China Travel Tip #1-Read Before You Go
Some travelers are impressed by China's wonders without having any historical or cultural context to put them in. Just a little background (like figuring out who the Great Wall was trying to keep out) can make them even better. A quick Web-crawl through a few sites on China's history (one of the longest in the world) and customs will pay off big-time.
#2-Gear Up for Security
It's hard to have a good time when you're worried, and the persistent warnings about pickpockets are worrying. My wife and I like to get to know a place by walking, including into some pretty seedy neighborhoods. We never, repeat, NEVER felt threatened by violence anywhere we went. And the gear we bought to keep nimble hands out of our purses and pockets (jackets with zippable inside pockets for wallets, secure purses, etc.) let us relax and enjoy the crowds without fretting about our wallets or other belongings.
The tendency for many travelers in a country where they don't understand the language is to get into as large a group of their fellow-countrymen as possible and stay on the rails. Tour groups are very efficient at delivering the sights to you (and also delivering you to the retailers). On the other hand, if nothing unplanned happens to you on a trip to China, you might just as well have stayed home with a National Geographic coffee-table book. The more you leave the tour tracks behind and just walk around, the greater the chance that you will bring back the kind of memories and stories that will last a lifetime.
If you ever look at lists of the top gainers on the various exchanges, you can see some percentage gains that make your mouth water. On Tuesday, I saw a Chinese stock jump more than 40% in one day, and I know that there must be people out there who were tempted to grab some despite the voice of sanity that told them not to.
I'm so sure of this that I'm not even going to tell you what the stock was. It's not fair to tempt people.
I'll just say that this 40% jump took place on a volume of exactly 100 shares and that the stock in question trades over-the-counter on the bulletin board service. If there are blue-chips, growth stocks, value stocks and speculative stocks, this one was about two grades below speculative.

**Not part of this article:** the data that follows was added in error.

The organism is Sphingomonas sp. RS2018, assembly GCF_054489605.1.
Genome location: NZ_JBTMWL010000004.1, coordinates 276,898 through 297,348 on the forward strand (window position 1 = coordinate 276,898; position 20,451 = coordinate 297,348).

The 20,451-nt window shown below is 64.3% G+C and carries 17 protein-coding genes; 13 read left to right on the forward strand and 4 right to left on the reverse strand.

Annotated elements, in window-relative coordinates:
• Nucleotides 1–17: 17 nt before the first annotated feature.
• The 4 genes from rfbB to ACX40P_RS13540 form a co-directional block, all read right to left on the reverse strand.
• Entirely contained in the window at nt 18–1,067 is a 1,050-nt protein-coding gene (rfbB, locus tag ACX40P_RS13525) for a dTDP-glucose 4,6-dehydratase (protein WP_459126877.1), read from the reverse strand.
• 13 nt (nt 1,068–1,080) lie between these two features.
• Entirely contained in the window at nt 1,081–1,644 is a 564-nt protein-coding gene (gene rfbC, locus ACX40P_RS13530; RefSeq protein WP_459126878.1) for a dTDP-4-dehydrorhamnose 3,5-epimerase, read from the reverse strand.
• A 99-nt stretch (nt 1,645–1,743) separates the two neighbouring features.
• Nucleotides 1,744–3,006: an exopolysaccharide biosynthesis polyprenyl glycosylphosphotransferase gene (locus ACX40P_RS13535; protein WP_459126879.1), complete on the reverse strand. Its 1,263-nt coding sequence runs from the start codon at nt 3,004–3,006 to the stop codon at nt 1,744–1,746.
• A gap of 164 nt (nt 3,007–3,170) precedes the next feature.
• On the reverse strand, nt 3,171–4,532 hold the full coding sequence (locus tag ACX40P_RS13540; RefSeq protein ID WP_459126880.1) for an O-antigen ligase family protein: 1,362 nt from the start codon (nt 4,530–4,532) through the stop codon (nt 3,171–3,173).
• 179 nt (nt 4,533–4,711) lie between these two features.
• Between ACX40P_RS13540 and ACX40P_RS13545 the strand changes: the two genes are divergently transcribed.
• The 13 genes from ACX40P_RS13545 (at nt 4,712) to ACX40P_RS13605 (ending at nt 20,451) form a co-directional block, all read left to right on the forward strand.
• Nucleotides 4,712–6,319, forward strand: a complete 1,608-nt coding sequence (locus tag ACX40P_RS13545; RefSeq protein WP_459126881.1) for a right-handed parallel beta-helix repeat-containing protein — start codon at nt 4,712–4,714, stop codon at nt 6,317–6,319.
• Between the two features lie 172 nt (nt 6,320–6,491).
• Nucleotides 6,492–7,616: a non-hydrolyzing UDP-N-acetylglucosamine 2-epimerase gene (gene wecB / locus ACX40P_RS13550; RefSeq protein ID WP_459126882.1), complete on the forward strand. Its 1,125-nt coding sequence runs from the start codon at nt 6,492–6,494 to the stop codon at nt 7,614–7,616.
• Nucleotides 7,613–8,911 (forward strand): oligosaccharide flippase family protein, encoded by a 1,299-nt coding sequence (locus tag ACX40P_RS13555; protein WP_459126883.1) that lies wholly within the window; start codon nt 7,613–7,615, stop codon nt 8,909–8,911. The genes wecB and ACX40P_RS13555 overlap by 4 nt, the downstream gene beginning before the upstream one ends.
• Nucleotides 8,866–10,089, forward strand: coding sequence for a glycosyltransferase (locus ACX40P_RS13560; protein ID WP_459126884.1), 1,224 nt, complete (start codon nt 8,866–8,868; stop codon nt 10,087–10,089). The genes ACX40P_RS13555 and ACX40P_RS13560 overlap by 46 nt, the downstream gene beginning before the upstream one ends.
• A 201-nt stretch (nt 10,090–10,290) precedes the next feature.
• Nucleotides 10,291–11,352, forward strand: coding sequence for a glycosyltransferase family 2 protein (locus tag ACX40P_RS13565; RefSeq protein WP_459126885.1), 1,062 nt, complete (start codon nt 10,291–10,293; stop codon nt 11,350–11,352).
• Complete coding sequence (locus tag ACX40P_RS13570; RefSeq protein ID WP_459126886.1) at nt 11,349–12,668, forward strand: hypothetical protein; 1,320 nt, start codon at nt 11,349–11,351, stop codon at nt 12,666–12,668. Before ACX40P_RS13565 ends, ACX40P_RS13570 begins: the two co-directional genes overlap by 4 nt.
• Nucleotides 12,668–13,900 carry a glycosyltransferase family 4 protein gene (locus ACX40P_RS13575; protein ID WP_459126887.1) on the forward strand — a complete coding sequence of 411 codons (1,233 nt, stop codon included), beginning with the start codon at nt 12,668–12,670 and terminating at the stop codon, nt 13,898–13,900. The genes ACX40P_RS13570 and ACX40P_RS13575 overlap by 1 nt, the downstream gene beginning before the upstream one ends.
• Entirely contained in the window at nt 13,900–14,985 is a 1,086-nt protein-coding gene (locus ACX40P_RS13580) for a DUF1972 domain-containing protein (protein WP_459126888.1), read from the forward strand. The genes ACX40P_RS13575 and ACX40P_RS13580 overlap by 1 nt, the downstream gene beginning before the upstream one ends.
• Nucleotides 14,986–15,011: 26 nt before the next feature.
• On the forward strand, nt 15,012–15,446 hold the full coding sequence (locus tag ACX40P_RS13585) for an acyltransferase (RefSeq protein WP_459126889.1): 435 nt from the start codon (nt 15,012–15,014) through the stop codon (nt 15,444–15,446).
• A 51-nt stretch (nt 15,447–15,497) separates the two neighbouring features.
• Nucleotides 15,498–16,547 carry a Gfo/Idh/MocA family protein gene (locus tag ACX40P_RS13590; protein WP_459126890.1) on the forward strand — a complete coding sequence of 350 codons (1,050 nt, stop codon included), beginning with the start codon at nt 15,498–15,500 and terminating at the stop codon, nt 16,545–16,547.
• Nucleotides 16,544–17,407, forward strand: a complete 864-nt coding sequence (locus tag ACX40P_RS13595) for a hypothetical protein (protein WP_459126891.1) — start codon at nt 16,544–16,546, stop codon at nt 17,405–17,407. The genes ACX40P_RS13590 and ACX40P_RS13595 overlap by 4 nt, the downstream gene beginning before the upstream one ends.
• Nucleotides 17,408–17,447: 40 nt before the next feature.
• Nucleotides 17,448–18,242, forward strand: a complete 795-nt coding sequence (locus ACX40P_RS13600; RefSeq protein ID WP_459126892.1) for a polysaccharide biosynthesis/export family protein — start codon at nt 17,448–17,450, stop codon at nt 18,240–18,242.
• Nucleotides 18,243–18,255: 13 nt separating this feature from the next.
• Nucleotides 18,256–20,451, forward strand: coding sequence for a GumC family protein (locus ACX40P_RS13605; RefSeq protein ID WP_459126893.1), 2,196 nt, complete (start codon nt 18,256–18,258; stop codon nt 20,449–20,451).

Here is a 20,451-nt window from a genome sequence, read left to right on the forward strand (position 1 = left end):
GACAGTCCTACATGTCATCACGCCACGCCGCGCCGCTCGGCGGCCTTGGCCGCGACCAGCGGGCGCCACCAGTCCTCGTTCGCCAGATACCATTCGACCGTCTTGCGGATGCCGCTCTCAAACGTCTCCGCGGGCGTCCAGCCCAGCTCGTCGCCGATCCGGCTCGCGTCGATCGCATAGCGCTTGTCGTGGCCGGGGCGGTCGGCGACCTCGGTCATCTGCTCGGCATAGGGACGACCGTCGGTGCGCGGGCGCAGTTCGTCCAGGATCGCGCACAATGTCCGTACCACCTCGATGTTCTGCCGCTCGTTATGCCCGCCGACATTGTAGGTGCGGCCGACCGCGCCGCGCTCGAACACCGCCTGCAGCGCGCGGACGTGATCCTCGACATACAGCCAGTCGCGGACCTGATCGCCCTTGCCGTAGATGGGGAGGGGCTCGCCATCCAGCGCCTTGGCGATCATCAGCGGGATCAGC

I can't stress enough how important it is to have all potential sources of support for a stock flashing a green light before you invest. I use SNaC as a mnemonic to remind myself that I need to have a stock's Story, Numbers and Chart all in a row before I consider taking a position.
Here's how it works with a China stock that I've had my eye on since it came public last August. The company is Wuxi Pharmatech (WX), which helps pharmaceutical and biotech companies with research, development and manufacturing. China is a huge market with a growing appetite for Western-style pharmaceuticals, so Wuxi has huge potential for domestic growth as well as serving the U.S. market, which now provides almost 80% of revenues. That's a good story, which starts the SNaC off right.
Wuxi's numbers are also impressive, including a 183% jump in earnings in Q4 on a 62% rise in revenues. After-tax profit margins just hit an all-time high of 32.7% and 23 institutional investors have already signed on in less than a year. 2008 earnings estimates are up, giving a positive direction to future results. So the "N" is OK, too.
It's the "C" that gets WX into trouble. The stock's chart shows a strong post-IPO blastoff that took the stock from 14 to 46 on good volume. But since that October high, the stock has corrected sharply, falling as low as 18 before recovering to a support level at 21. That's the kind of chart that might appeal to a fundamental investor, but not to my growth-oriented sensibilities; big investors are clearly in a selling mood.
The perfect growth stock isn't a "two out of three ain't bad" kind of proposition. If you can't get all three, you're better off in cash, which is where the Cabot China & Emerging Markets Report portfolio has had most of its money since January.
Wuxi looks good on our watch list, but it's not the kind of balanced SNaC that's going to tempt us into an early buy.